Every year, T visa applications to USCIS fall far short of the 5,000 annual cap, meaning that thousands of T visas have gone “unclaimed.” With a thorough understanding of the eligibility requirements for a T visa and correct screening, many more trafficking survivors could be identified and assisted in seeking relief. Join us to learn the intricacies of T visa eligibility, less obvious scenarios that qualify, and how to work with clients to screen for T visa eligibility.
Carolyn Kim, TTA Senior Attorney – CAST
Carolyn M. Kim is a Senior Attorney at the Coalition to Abolish Slavery & Trafficking in Los Angeles, CA. As a Senior Attorney, she provides training and technical consult to legal and social service providers across the United States on comprehensive legal services for trafficking survivors. Before joining CAST, Carolyn was a staff attorney at Bay Area Legal Aid located in Richmond, CA where she represented survivors of domestic violence, sexual assault, and human trafficking in their immigration and family law matters. Carolyn also worked as a family law attorney at Asian Pacific Islander Legal Outreach in Oakland, CA prior to joining Bay Area Legal Aid. Carolyn graduated from Santa Clara University School of Law and the University of California, Berkeley.
Sally Kinoshita is the ILRC’s Deputy Director based in San Francisco. In this role, she weaves together more than 20 years of nonprofit experience in immigration law, capacity building, advocacy, program development, and collaborative facilitation. Sally has provided technical assistance, trainings, and facilitation to groups on local, state, and national levels and has co-authored a number of publications including The U Visa: Obtaining Status for Immigrant Victims of Crime (ILRC), The VAWA Manual: Immigration Relief for Abused Immigrants (ILRC), Immigration Benchbook for Juvenile and Family Court Judges (ILRC), and Application of Protection Remedies for Victims of Domestic Abuse, Human Trafficking, and Crime under U.S. Law to Persons Physically Present in the U.S. Territories (Family Violence Prevention Fund).
Prior to working at the ILRC, Sally was a Staff Attorney at Asian Law Caucus and a consultant with ASISTA, the National Immigration Project of the National Lawyers Guild and Family Violence Prevention Fund/Futures Without Violence. During law school, she worked with the UC Davis Immigration Law Clinic, Northern California Coalition for Immigrant Rights, ACLU of Northern California, and California Rural Legal Assistance Foundation.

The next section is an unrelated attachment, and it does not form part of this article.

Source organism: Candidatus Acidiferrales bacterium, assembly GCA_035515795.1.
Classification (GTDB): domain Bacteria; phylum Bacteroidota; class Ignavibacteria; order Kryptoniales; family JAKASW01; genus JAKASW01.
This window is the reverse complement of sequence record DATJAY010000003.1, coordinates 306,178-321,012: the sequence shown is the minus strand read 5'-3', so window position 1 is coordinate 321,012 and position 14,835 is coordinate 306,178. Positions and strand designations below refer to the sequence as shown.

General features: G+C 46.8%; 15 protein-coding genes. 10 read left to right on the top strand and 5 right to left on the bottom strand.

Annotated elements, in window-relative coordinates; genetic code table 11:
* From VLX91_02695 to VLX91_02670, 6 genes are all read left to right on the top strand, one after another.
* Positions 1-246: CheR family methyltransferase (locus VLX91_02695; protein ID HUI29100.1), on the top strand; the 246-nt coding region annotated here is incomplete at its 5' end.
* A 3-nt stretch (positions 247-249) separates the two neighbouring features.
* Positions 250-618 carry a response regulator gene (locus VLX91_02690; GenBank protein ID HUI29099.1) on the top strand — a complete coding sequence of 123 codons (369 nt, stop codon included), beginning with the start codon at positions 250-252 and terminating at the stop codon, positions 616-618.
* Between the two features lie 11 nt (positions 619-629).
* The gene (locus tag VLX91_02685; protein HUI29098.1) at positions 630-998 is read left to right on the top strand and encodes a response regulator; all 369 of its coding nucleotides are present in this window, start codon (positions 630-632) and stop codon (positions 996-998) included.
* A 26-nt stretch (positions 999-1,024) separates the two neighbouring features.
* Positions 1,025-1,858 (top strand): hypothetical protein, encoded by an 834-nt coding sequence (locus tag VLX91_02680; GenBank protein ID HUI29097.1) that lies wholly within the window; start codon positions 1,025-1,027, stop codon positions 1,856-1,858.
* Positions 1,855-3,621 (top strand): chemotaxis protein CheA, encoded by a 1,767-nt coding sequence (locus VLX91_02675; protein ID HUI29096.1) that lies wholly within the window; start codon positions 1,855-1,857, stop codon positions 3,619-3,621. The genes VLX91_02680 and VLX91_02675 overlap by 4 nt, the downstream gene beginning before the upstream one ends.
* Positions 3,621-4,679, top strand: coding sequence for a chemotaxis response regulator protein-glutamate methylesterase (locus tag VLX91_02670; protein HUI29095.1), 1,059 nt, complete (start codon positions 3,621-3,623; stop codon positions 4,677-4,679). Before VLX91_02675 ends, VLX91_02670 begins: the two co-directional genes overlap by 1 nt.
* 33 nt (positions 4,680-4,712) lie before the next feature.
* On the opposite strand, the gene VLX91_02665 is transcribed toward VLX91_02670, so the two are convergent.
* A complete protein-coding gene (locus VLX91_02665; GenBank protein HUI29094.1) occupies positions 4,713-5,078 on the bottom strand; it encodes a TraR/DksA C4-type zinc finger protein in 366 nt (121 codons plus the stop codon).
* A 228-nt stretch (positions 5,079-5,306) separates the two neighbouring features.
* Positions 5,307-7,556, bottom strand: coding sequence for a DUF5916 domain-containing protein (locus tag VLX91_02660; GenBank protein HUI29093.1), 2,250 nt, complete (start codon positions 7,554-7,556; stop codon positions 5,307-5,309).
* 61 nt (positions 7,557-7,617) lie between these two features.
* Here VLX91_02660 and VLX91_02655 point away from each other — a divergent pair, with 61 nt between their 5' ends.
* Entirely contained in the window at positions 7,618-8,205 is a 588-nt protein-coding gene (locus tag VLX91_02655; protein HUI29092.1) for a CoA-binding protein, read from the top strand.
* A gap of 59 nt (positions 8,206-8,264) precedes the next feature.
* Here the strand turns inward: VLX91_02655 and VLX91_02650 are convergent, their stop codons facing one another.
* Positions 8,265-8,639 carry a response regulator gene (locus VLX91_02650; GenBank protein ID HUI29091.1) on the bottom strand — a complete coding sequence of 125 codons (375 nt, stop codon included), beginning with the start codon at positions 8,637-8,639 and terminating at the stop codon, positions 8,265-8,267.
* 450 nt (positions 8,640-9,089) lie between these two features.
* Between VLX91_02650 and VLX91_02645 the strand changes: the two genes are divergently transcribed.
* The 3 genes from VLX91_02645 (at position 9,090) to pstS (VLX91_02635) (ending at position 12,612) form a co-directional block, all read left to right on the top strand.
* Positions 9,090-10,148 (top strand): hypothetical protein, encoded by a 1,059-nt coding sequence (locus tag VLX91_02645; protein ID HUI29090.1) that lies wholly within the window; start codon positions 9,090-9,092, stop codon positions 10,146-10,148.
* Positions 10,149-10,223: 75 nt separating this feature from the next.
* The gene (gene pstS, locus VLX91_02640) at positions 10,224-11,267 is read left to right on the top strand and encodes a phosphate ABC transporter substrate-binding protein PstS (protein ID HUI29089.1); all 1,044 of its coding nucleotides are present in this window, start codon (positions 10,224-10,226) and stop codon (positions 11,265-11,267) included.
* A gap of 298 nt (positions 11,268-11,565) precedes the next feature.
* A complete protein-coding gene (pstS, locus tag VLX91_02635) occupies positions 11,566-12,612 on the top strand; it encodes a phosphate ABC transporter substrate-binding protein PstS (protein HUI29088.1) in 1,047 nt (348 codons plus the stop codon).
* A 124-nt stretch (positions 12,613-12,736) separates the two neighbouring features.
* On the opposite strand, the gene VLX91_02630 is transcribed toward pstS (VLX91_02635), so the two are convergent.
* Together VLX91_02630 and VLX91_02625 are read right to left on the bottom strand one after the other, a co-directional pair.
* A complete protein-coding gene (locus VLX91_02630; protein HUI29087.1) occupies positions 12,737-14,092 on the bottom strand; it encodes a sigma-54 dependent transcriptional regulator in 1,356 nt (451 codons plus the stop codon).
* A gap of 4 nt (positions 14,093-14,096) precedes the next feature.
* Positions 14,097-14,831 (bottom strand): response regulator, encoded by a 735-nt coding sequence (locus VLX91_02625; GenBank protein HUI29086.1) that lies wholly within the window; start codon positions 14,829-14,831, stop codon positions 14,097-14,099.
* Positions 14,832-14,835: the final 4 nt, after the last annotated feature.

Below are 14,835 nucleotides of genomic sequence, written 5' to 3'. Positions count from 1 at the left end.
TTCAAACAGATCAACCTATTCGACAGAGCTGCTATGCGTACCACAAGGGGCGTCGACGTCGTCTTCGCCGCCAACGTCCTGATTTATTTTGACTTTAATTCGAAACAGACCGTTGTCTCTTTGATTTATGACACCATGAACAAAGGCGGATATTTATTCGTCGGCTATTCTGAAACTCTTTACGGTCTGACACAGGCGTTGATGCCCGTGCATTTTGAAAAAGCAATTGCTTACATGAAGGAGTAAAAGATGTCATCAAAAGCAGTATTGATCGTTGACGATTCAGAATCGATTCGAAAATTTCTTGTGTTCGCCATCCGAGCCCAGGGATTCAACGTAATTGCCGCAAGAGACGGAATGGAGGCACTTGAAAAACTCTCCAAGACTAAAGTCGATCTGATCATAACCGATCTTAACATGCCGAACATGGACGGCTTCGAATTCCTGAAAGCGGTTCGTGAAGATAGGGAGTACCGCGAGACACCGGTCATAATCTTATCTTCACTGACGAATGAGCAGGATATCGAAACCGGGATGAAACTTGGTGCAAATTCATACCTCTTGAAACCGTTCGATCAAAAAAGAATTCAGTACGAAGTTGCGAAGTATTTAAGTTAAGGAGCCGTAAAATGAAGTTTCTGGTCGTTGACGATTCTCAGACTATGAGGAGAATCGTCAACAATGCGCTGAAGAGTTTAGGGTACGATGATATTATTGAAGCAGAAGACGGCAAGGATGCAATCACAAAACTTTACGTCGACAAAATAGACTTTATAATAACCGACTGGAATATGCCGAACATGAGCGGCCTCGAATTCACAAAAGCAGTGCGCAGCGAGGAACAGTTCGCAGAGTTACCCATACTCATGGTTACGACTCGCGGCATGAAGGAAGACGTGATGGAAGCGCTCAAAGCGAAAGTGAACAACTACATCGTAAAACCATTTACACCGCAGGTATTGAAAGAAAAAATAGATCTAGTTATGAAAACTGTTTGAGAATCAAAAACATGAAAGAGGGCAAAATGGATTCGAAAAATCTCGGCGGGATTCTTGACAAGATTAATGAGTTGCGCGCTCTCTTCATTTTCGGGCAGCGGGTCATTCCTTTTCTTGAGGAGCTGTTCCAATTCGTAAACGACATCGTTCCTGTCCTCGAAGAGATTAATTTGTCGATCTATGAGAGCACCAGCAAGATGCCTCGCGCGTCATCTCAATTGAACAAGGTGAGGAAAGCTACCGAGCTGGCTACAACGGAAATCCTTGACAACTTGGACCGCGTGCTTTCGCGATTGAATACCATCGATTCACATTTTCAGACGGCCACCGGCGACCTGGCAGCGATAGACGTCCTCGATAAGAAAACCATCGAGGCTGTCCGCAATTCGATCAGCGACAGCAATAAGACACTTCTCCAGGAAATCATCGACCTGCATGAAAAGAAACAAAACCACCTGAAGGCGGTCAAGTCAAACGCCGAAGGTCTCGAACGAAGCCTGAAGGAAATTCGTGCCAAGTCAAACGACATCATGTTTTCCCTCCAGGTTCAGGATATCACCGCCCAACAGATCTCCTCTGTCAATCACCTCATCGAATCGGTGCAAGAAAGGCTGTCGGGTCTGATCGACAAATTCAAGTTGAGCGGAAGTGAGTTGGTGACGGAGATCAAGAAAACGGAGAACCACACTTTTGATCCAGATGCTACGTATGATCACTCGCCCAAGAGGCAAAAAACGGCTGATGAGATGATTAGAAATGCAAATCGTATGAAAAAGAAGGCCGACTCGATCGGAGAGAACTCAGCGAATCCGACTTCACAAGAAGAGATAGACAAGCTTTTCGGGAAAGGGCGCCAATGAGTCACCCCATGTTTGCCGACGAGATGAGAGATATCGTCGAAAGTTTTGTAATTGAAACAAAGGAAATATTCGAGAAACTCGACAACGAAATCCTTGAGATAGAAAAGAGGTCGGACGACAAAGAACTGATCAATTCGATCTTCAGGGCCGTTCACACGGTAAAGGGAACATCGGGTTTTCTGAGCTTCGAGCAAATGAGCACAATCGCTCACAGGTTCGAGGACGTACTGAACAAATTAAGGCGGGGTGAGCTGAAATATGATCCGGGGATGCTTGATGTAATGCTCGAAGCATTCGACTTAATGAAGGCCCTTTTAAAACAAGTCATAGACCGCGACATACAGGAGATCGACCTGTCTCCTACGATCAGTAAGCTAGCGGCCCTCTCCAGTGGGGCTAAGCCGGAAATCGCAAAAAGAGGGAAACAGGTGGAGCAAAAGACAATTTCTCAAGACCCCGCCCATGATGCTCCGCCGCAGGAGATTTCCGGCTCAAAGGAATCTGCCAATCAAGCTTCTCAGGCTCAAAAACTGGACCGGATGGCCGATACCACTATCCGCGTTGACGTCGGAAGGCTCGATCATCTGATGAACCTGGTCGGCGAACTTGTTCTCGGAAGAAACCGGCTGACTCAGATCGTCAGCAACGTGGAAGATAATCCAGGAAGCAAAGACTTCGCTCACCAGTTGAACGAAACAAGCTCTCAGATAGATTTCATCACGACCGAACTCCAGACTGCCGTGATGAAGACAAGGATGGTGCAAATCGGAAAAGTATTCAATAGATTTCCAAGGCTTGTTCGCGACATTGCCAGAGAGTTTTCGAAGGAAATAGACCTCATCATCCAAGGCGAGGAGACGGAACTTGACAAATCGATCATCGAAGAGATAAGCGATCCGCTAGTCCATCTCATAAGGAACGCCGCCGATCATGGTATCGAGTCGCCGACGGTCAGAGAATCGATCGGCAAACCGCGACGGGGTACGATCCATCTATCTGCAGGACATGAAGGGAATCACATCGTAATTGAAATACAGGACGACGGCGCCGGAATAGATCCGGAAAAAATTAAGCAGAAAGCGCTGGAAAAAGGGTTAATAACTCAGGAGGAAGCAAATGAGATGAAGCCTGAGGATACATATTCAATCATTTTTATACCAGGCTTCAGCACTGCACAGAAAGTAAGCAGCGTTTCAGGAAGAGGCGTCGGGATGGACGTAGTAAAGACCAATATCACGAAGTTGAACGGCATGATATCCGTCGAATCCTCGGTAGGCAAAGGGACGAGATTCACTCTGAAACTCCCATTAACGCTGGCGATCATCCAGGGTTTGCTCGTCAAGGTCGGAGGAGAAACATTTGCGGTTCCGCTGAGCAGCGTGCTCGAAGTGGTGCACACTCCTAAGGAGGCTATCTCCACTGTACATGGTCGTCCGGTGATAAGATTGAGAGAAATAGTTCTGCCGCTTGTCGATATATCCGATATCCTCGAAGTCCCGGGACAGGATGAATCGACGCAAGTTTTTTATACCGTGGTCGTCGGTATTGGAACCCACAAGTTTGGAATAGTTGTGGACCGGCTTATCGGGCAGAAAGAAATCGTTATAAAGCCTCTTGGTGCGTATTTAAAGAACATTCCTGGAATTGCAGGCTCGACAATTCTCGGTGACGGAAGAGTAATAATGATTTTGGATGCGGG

Sally is currently a member of the Leadership Council of Educators for Fair Consideration (E4FC) and has served as a Federal Bar Association Immigration Law Section Advisory Board Member and Central Valley Immigrant Integration Collaborative (CVIIC) Steering Committee Member.
Sally earned her law degree from the University of California at Davis. She received her undergraduate degree from the University of California at Berkeley, where she majored in sociology. She is admitted to the California bar.
Karen Schulz, Managing Attorney – Step Forward Foundation
Karen Schulz is a co-founder and the Managing Attorney of Step Forward Foundation in Morgan Hill, California. She graduated from UCLA with a Bachelor of Arts and Santa Clara University School of Law, where she was a student of Professor Lynette Parker. She has been practicing immigration law in the nonprofit sector since 2010, focusing on family unification and humanitarian cases. She recently received the the Unsung Hero award from the South Bay Coalition to End Human Trafficking, the Young Alumna Rising Star award from Santa Clara School of Law Alumni Association, and the Mindy Zen Domestic Violence Advocacy Award from the Santa Clara County District Attorney’s Office.